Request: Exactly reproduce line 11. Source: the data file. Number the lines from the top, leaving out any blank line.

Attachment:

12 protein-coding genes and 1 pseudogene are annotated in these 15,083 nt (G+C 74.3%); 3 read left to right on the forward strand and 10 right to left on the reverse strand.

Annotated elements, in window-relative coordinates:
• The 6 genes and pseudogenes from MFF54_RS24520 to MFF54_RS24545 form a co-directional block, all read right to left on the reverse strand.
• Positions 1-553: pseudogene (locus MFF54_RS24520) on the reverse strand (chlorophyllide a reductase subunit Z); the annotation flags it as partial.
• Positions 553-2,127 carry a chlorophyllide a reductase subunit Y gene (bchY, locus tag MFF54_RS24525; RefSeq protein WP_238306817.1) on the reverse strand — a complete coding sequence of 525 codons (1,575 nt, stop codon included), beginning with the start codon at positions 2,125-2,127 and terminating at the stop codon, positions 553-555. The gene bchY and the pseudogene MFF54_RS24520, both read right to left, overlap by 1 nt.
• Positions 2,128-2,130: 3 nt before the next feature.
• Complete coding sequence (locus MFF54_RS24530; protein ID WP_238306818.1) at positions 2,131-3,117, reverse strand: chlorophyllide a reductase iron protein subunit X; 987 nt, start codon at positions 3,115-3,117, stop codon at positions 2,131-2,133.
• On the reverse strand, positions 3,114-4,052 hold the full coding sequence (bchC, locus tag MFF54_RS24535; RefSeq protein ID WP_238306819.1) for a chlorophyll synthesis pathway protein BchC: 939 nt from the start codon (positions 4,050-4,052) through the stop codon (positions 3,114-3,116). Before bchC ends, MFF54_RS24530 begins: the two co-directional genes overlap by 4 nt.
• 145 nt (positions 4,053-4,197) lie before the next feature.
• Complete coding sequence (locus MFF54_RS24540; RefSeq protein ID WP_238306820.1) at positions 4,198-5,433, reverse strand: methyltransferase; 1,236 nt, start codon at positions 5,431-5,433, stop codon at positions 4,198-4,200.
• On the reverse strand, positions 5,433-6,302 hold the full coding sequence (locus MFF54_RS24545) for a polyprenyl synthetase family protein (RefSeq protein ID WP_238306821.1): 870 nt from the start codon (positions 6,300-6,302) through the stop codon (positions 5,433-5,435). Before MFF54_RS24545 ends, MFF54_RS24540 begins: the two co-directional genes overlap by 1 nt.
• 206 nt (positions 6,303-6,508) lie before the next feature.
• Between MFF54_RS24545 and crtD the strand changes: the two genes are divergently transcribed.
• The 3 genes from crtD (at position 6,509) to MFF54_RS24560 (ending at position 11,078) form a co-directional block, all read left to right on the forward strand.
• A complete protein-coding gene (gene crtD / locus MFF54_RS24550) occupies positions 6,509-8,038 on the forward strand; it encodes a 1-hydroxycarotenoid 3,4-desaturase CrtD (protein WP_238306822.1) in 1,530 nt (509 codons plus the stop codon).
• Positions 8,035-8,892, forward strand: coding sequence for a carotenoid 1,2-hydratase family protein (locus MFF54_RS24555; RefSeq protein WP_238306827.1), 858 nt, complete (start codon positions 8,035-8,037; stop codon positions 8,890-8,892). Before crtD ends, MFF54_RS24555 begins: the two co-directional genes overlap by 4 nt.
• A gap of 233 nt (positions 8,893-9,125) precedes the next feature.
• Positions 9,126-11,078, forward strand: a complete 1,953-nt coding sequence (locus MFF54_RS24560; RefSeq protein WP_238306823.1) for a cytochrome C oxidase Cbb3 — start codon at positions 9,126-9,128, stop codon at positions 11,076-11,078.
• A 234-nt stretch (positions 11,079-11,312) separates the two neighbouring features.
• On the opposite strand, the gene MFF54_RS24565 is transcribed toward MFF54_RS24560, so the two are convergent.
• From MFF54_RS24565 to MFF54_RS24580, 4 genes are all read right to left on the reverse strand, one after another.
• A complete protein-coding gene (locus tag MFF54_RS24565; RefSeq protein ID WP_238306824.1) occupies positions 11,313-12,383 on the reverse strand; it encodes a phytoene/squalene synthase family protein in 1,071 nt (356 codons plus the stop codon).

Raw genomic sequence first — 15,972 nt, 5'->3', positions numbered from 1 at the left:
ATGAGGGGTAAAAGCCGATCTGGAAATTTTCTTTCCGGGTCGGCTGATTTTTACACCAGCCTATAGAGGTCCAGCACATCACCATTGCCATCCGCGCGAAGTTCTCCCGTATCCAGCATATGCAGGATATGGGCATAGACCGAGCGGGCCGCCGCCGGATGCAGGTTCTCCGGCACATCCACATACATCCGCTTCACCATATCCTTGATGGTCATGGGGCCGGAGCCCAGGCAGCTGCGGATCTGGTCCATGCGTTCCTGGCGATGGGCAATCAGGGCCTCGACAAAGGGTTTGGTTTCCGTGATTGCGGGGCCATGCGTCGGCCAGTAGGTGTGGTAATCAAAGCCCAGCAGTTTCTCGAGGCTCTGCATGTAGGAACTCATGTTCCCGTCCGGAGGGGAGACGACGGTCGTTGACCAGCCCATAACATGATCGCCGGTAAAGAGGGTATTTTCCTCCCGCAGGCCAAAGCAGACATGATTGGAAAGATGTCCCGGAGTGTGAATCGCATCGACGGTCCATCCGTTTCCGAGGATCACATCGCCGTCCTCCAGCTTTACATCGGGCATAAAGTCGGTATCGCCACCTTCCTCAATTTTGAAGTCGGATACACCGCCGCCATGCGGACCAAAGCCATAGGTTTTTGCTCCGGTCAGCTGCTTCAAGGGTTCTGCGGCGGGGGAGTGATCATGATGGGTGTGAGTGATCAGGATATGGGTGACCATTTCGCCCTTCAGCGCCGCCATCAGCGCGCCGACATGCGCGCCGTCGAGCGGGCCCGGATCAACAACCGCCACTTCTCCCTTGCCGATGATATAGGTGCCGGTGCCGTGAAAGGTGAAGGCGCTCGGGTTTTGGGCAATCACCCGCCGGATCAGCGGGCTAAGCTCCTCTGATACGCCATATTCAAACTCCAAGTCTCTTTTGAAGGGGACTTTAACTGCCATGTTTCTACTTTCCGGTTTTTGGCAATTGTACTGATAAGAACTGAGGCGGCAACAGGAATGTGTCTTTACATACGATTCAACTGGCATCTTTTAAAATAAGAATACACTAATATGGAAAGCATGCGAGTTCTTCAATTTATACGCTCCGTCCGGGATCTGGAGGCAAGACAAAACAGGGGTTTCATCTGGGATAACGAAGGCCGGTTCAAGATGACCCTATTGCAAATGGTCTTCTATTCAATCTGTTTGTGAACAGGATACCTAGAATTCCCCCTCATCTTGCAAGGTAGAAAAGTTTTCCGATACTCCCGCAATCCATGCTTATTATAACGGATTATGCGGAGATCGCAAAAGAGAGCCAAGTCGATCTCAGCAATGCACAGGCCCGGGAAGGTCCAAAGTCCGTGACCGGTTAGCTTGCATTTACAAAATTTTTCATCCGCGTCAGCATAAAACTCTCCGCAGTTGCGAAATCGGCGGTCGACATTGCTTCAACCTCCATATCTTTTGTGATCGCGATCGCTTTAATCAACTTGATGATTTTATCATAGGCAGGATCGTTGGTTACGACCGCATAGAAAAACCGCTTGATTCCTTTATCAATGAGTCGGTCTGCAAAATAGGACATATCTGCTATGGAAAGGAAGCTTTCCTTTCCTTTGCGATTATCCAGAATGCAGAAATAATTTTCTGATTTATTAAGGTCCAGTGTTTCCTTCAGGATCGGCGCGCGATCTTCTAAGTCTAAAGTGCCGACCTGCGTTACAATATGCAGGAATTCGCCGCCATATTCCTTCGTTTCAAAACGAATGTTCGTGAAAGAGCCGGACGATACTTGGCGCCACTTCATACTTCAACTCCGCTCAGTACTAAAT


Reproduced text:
• On the reverse strand, positions 5,433-6,302 hold the full coding sequence (locus MFF54_RS24545) for a polyprenyl synthetase family protein (RefSeq protein ID WP_238306821.1): 870 nt from the start codon (positions 6,300-6,302) through the stop codon (positions 5,433-5,435). Before MFF54_RS24545 ends, MFF54_RS24540 begins: the two co-directional genes overlap by 1 nt.